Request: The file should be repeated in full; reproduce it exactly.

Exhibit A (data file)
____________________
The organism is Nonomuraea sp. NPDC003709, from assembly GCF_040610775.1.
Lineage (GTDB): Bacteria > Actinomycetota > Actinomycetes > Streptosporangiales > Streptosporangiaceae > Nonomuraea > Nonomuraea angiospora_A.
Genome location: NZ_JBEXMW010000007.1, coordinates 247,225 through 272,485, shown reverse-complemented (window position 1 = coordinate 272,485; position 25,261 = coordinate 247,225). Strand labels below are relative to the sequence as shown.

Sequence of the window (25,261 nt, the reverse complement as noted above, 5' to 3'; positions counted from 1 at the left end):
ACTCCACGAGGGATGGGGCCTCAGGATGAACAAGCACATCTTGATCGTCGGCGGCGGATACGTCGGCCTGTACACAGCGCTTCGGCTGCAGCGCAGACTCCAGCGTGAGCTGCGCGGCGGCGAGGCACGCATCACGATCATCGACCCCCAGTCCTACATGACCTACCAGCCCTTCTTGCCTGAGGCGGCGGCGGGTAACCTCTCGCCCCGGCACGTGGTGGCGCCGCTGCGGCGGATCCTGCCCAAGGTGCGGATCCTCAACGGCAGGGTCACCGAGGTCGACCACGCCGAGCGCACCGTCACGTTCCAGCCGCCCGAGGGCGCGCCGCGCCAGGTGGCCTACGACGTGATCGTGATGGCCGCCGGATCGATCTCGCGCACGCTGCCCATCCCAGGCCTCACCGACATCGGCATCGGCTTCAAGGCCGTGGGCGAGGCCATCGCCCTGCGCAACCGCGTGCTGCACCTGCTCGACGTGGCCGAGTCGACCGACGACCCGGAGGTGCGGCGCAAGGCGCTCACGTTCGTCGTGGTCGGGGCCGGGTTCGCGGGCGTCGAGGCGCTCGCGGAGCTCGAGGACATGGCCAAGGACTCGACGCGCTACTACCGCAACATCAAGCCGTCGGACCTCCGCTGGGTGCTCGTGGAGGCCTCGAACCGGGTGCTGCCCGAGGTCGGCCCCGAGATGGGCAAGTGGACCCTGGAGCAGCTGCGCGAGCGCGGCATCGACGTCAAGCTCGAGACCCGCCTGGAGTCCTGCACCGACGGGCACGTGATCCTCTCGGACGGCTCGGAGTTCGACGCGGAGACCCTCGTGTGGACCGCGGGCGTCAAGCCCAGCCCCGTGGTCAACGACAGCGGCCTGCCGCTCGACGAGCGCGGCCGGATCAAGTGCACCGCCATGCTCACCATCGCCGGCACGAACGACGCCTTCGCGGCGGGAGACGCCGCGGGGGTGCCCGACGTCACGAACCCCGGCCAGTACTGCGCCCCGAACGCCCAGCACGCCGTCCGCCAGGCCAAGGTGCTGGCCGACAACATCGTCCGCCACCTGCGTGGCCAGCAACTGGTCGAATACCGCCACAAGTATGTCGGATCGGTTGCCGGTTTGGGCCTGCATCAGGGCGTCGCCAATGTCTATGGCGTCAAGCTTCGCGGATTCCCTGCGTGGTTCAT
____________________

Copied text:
The organism is Nonomuraea sp. NPDC003709, from assembly GCF_040610775.1.
Lineage (GTDB): Bacteria > Actinomycetota > Actinomycetes > Streptosporangiales > Streptosporangiaceae > Nonomuraea > Nonomuraea angiospora_A.
Genome location: NZ_JBEXMW010000007.1, coordinates 247,225 through 272,485, shown reverse-complemented (window position 1 = coordinate 272,485; position 25,261 = coordinate 247,225). Strand labels below are relative to the sequence as shown.

Sequence of the window (25,261 nt, the reverse complement as noted above, 5' to 3'; positions counted from 1 at the left end):
ACTCCACGAGGGATGGGGCCTCAGGATGAACAAGCACATCTTGATCGTCGGCGGCGGATACGTCGGCCTGTACACAGCGCTTCGGCTGCAGCGCAGACTCCAGCGTGAGCTGCGCGGCGGCGAGGCACGCATCACGATCATCGACCCCCAGTCCTACATGACCTACCAGCCCTTCTTGCCTGAGGCGGCGGCGGGTAACCTCTCGCCCCGGCACGTGGTGGCGCCGCTGCGGCGGATCCTGCCCAAGGTGCGGATCCTCAACGGCAGGGTCACCGAGGTCGACCACGCCGAGCGCACCGTCACGTTCCAGCCGCCCGAGGGCGCGCCGCGCCAGGTGGCCTACGACGTGATCGTGATGGCCGCCGGATCGATCTCGCGCACGCTGCCCATCCCAGGCCTCACCGACATCGGCATCGGCTTCAAGGCCGTGGGCGAGGCCATCGCCCTGCGCAACCGCGTGCTGCACCTGCTCGACGTGGCCGAGTCGACCGACGACCCGGAGGTGCGGCGCAAGGCGCTCACGTTCGTCGTGGTCGGGGCCGGGTTCGCGGGCGTCGAGGCGCTCGCGGAGCTCGAGGACATGGCCAAGGACTCGACGCGCTACTACCGCAACATCAAGCCGTCGGACCTCCGCTGGGTGCTCGTGGAGGCCTCGAACCGGGTGCTGCCCGAGGTCGGCCCCGAGATGGGCAAGTGGACCCTGGAGCAGCTGCGCGAGCGCGGCATCGACGTCAAGCTCGAGACCCGCCTGGAGTCCTGCACCGACGGGCACGTGATCCTCTCGGACGGCTCGGAGTTCGACGCGGAGACCCTCGTGTGGACCGCGGGCGTCAAGCCCAGCCCCGTGGTCAACGACAGCGGCCTGCCGCTCGACGAGCGCGGCCGGATCAAGTGCACCGCCATGCTCACCATCGCCGGCACGAACGACGCCTTCGCGGCGGGAGACGCCGCGGGGGTGCCCGACGTCACGAACCCCGGCCAGTACTGCGCCCCGAACGCCCAGCACGCCGTCCGCCAGGCCAAGGTGCTGGCCGACAACATCGTCCGCCACCTGCGTGGCCAGCAACTGGTCGAATACCGCCACAAGTATGTCGGATCGGTTGCCGGTTTGGGCCTGCATCAGGGCGTCGCCAATGTCTATGGCGTCAAGCTTCGCGGATTCCCTGCGTGGTTCAT